Sun, Jun 04, 2006 - Page 9 News List

Aung San Suu Kyi's release from captivity refused, again

Last month, the world's most famous political prisoner, who has spent 11 of the past 18 years under house arrest, was on the verge of being freed, only to be refused by Myanmar's generals at the last minute. Yet she and her supporters refuse to give up hope

By John Aglionby  /  THE OBSERVER , LONDON

How many more devastating setbacks will she have to endure? Aung San Suu Kyi, the inspirational, graceful and, it seems, endlessly resilient leader of Myanmar's pro-democracy movement, has had her house arrest extended by the ruling military junta, undermining growing hopes that she would finally be freed. The blow will only add to the iconic status of Suu Kyi, past winner of the Nobel Peace Prize, and recently proclaimed the hero of our time in a poll by the UK political weekly New Statesman magazine.

So overwhelming was her victory in the poll that she gained three times as many votes as former South African president Nelson Mandela, placed second in the list.

Richard Eyre wrote of her that she had "endured grief, danger and loneliness with extraordinary courage, all the while inspiring resistance to the [corrupt Burmese] regime." At 60, she could seek refuge abroad -- she has close ties to Britain where she studied and married her late husband -- but chooses to stay in Myanmar, drawing adulation from across the world.

May 27 should have been a day of celebration. Sixteen years ago to the day, Suu Kyi and her National League for Democracy (NLD) party won a crushing 82 per cent of the vote in a general election, a majority that could not have sent a clearer message to the ruling military junta about what the nation thought of its 28-year dictatorship.

Instead, the NLD had a small gathering at its headquarters, but there was not even a squeak out of the leader to mark the event -- she remains isolated under house arrest in her home in Rangoon.

It sealed a roller-coaster of a week for Suu Kyi and her legions of supporters around the world. On May 20, she was allowed to meet Ibrahim Gambari, the UN' under-secretary-general for political affairs, during the first visit to Burma by a UN envoy in more than two years. That the junta allowed the meeting took the international community by surprise, prompting some diplomats to speculate that her current period of incarceration might be coming to an end.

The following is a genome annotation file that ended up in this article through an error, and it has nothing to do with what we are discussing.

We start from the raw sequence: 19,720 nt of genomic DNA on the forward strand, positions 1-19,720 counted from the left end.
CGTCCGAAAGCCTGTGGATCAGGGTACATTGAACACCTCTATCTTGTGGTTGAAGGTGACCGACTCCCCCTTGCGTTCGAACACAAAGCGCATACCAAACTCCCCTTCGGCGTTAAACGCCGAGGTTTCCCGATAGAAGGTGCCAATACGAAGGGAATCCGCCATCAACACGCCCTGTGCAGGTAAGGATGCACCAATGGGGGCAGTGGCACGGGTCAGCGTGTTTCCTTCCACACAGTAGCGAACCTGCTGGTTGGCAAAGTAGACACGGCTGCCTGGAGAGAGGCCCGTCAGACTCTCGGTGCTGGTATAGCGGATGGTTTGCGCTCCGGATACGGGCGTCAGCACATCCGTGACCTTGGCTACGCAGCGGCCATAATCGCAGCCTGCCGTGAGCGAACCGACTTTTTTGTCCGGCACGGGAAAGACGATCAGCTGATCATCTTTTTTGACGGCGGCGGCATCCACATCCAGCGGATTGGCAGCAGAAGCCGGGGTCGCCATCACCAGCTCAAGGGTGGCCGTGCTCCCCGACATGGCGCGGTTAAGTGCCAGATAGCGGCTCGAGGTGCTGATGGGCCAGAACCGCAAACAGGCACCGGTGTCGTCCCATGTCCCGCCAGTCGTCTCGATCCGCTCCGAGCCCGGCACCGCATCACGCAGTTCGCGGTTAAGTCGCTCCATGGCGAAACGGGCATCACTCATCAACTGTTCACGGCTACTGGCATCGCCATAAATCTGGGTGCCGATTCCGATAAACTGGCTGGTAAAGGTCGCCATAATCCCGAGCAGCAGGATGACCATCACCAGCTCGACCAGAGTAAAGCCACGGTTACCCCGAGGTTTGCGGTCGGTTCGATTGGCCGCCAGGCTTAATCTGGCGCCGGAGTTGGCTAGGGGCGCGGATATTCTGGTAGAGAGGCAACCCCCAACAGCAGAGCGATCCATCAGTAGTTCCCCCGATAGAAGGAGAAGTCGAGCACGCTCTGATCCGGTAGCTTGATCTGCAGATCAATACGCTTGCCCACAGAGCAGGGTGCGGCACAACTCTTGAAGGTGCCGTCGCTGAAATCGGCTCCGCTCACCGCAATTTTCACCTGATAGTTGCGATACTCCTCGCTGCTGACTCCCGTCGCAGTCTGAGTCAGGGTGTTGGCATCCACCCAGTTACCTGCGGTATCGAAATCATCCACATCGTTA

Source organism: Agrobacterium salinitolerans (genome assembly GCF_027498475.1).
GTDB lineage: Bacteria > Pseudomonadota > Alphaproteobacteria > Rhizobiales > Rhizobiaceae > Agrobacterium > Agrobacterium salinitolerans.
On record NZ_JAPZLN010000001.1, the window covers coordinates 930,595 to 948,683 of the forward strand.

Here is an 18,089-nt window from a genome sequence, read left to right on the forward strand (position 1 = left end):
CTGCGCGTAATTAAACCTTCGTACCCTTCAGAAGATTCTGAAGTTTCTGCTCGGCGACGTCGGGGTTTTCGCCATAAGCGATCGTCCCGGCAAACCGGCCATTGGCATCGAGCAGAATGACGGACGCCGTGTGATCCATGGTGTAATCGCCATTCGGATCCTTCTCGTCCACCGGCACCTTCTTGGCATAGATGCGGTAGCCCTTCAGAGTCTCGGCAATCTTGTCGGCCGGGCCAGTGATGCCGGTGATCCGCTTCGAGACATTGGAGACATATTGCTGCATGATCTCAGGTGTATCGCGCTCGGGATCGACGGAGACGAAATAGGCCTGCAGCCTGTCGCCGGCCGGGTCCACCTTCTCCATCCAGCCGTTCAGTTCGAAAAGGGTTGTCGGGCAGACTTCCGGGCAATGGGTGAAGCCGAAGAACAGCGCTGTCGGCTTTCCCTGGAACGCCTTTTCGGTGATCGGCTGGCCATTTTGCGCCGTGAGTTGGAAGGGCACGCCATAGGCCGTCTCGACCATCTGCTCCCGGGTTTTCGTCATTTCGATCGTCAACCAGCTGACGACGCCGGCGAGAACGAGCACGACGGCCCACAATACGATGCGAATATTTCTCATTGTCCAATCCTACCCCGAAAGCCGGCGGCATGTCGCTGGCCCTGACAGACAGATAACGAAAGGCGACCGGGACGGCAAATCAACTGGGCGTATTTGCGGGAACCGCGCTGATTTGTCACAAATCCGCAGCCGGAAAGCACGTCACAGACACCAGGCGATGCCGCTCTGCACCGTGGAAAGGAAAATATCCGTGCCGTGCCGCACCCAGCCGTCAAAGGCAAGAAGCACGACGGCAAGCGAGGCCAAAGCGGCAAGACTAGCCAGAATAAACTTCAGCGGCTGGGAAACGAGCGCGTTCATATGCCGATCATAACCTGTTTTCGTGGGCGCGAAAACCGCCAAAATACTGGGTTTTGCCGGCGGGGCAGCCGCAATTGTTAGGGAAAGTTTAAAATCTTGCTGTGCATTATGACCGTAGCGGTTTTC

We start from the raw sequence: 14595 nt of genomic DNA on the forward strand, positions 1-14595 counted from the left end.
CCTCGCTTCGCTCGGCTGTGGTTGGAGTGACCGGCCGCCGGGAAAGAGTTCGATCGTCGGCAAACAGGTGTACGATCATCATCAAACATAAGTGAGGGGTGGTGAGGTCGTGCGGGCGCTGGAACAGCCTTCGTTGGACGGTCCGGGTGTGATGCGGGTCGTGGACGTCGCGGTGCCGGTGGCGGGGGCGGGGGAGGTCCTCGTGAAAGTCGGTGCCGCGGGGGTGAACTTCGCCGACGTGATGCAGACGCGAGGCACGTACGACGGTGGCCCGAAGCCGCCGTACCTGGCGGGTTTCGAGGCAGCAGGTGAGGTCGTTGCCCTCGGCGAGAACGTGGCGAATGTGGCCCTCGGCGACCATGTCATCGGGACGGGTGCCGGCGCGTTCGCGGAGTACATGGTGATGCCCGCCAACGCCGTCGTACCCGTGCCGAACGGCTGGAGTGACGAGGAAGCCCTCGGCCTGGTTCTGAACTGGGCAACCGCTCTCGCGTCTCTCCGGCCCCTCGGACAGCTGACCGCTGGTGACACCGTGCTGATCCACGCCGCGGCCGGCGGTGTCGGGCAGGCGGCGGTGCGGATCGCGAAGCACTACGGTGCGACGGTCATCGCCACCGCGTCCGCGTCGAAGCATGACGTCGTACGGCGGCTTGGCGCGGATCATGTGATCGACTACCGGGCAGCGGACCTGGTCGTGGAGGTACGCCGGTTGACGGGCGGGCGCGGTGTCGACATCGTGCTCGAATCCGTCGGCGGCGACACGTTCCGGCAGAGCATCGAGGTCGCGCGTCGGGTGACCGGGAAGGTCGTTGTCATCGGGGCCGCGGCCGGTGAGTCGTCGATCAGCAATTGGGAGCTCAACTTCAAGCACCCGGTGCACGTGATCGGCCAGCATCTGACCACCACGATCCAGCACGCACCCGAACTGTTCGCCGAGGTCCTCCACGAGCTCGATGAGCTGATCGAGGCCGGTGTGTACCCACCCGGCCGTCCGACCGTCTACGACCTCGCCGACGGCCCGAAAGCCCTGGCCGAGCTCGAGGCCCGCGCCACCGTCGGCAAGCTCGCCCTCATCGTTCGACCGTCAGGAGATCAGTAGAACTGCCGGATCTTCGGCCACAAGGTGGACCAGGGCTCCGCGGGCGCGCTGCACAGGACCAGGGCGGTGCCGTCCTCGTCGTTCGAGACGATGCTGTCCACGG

Optimism mounted when Burma's police chief, Major General Khin Yi, said the democracy icon's support was waning and there would not be rallies or riots if she were released. Coming so soon after the meeting, Burmese military tea-leaf readers thought her release might be just be a matter of days away.

But the extension of house arrest on May 27 exposed the reality of life in Burma, making it clear what the woman known as both "Tara" and "the Lady" is up against and just what a charade the events of the last eight days have been.

"The generals do nothing; they give less than they have in the past and everyone congratulates them," said one activist who asked not to be named. "They go back 10 steps, then they go forward one step and everyone says the door might be open for some sort of dialogue. The generals are toying with Suu and the whole world."

It is by no means the first time the generals have toyed with Suu Kyi. In July 1995, she was released from six years of detention and house arrest as a sop to the outside world. In reality, it was a tactic to delay introducing meaningful democratic reform. During this period of detention, in addition to winning the Nobel Prize in 1991, she had also won the 1990 Rafto Human Rights Prize and the 1990 Sakharov Prize, the human rights award from the European parliament.

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